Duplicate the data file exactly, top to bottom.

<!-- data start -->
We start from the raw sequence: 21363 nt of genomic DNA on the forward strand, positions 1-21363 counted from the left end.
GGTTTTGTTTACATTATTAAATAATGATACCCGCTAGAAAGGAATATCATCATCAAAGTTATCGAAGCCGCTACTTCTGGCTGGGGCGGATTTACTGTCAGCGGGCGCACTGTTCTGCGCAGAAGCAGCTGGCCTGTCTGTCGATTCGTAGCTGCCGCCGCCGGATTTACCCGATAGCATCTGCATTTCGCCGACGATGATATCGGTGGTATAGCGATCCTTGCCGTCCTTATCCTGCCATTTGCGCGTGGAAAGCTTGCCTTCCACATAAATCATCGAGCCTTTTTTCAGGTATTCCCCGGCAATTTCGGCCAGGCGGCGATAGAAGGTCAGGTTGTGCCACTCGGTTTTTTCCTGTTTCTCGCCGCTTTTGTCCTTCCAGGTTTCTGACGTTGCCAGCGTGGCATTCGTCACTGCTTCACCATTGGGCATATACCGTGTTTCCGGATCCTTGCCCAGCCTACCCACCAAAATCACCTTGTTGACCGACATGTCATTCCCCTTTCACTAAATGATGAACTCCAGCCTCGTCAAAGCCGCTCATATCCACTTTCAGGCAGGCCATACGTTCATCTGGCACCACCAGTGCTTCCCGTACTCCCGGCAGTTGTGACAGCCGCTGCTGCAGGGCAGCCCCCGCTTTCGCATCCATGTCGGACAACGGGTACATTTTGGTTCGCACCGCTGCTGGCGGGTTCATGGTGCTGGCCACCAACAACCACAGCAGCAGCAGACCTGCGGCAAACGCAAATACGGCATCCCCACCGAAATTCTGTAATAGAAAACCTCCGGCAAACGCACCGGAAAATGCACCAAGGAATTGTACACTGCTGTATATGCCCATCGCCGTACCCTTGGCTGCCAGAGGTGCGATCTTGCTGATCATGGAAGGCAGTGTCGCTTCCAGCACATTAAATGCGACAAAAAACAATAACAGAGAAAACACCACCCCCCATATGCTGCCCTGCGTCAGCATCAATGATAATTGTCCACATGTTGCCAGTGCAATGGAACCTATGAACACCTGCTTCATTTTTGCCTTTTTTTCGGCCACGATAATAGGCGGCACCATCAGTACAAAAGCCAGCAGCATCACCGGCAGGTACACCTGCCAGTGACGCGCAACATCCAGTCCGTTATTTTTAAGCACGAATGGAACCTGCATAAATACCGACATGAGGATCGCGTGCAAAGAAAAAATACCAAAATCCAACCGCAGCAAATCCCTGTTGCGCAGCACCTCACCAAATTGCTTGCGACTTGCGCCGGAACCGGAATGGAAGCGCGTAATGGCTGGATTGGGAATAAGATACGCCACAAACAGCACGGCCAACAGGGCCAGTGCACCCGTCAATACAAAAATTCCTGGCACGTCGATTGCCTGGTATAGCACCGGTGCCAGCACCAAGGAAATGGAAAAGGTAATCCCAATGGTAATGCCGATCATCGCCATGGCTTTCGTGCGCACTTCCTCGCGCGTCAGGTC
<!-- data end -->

We start from the raw sequence: 21363 nt of genomic DNA on the forward strand, positions 1-21363 counted from the left end.
GGTTTTGTTTACATTATTAAATAATGATACCCGCTAGAAAGGAATATCATCATCAAAGTTATCGAAGCCGCTACTTCTGGCTGGGGCGGATTTACTGTCAGCGGGCGCACTGTTCTGCGCAGAAGCAGCTGGCCTGTCTGTCGATTCGTAGCTGCCGCCGCCGGATTTACCCGATAGCATCTGCATTTCGCCGACGATGATATCGGTGGTATAGCGATCCTTGCCGTCCTTATCCTGCCATTTGCGCGTGGAAAGCTTGCCTTCCACATAAATCATCGAGCCTTTTTTCAGGTATTCCCCGGCAATTTCGGCCAGGCGGCGATAGAAGGTCAGGTTGTGCCACTCGGTTTTTTCCTGTTTCTCGCCGCTTTTGTCCTTCCAGGTTTCTGACGTTGCCAGCGTGGCATTCGTCACTGCTTCACCATTGGGCATATACCGTGTTTCCGGATCCTTGCCCAGCCTACCCACCAAAATCACCTTGTTGACCGACATGTCATTCCCCTTTCACTAAATGATGAACTCCAGCCTCGTCAAAGCCGCTCATATCCACTTTCAGGCAGGCCATACGTTCATCTGGCACCACCAGTGCTTCCCGTACTCCCGGCAGTTGTGACAGCCGCTGCTGCAGGGCAGCCCCCGCTTTCGCATCCATGTCGGACAACGGGTACATTTTGGTTCGCACCGCTGCTGGCGGGTTCATGGTGCTGGCCACCAACAACCACAGCAGCAGCAGACCTGCGGCAAACGCAAATACGGCATCCCCACCGAAATTCTGTAATAGAAAACCTCCGGCAAACGCACCGGAAAATGCACCAAGGAATTGTACACTGCTGTATATGCCCATCGCCGTACCCTTGGCTGCCAGAGGTGCGATCTTGCTGATCATGGAAGGCAGTGTCGCTTCCAGCACATTAAATGCGACAAAAAACAATAACAGAGAAAACACCACCCCCCATATGCTGCCCTGCGTCAGCATCAATGATAATTGTCCACATGTTGCCAGTGCAATGGAACCTATGAACACCTGCTTCATTTTTGCCTTTTTTTCGGCCACGATAATAGGCGGCACCATCAGTACAAAAGCCAGCAGCATCACCGGCAGGTACACCTGCCAGTGACGCGCAACATCCAGTCCGTTATTTTTAAGCACGAATGGAACCTGCATAAATACCGACATGAGGATCGCGTGCAAAGAAAAAATACCAAAATCCAACCGCAGCAAATCCCTGTTGCGCAGCACCTCACCAAATTGCTTGCGACTTGCGCCGGAACCGGAATGGAAGCGCGTAATGGCTGGATTGGGAATAAGATACGCCACAAACAGCACGGCCAACAGGGCCAGTGCACCCGTCAATACAAAAATTCCTGGCACGTCGATTGCCTGGTATAGCACCGGTGCCAGCACCAAGGAAATGGAAAAGGTAATCCCAATGGTAATGCCGATCATCGCCATGGCTTTCGTGCGCACTTCCTCGCGCGTCAGGTC